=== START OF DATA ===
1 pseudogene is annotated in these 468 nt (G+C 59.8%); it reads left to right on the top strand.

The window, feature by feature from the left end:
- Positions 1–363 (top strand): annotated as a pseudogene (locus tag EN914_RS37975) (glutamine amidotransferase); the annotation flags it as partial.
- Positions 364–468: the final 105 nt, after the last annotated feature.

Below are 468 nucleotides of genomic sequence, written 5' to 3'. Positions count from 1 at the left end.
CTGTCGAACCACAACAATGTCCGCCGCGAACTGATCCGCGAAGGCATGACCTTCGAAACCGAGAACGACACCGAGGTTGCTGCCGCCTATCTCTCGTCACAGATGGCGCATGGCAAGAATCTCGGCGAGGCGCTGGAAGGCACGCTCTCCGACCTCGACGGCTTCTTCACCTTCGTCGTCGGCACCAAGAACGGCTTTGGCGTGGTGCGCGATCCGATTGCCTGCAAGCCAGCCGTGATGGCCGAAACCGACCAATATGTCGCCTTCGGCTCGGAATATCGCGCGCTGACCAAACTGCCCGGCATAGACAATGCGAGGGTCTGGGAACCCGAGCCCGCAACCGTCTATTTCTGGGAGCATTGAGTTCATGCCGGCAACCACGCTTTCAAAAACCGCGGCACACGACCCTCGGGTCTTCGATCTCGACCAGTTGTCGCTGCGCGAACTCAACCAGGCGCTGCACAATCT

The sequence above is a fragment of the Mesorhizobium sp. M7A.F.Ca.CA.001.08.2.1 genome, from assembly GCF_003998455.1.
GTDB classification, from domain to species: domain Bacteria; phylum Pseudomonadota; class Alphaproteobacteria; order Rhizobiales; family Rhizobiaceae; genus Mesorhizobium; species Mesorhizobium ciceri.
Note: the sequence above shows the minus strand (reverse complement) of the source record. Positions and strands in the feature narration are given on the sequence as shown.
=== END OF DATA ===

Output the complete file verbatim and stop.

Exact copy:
1 pseudogene is annotated in these 468 nt (G+C 59.8%); it reads left to right on the top strand.

The window, feature by feature from the left end:
- Positions 1–363 (top strand): annotated as a pseudogene (locus tag EN914_RS37975) (glutamine amidotransferase); the annotation flags it as partial.
- Positions 364–468: the final 105 nt, after the last annotated feature.

Below are 468 nucleotides of genomic sequence, written 5' to 3'. Positions count from 1 at the left end.
CTGTCGAACCACAACAATGTCCGCCGCGAACTGATCCGCGAAGGCATGACCTTCGAAACCGAGAACGACACCGAGGTTGCTGCCGCCTATCTCTCGTCACAGATGGCGCATGGCAAGAATCTCGGCGAGGCGCTGGAAGGCACGCTCTCCGACCTCGACGGCTTCTTCACCTTCGTCGTCGGCACCAAGAACGGCTTTGGCGTGGTGCGCGATCCGATTGCCTGCAAGCCAGCCGTGATGGCCGAAACCGACCAATATGTCGCCTTCGGCTCGGAATATCGCGCGCTGACCAAACTGCCCGGCATAGACAATGCGAGGGTCTGGGAACCCGAGCCCGCAACCGTCTATTTCTGGGAGCATTGAGTTCATGCCGGCAACCACGCTTTCAAAAACCGCGGCACACGACCCTCGGGTCTTCGATCTCGACCAGTTGTCGCTGCGCGAACTCAACCAGGCGCTGCACAATCT

The sequence above is a fragment of the Mesorhizobium sp. M7A.F.Ca.CA.001.08.2.1 genome, from assembly GCF_003998455.1.
GTDB classification, from domain to species: domain Bacteria; phylum Pseudomonadota; class Alphaproteobacteria; order Rhizobiales; family Rhizobiaceae; genus Mesorhizobium; species Mesorhizobium ciceri.
Note: the sequence above shows the minus strand (reverse complement) of the source record. Positions and strands in the feature narration are given on the sequence as shown.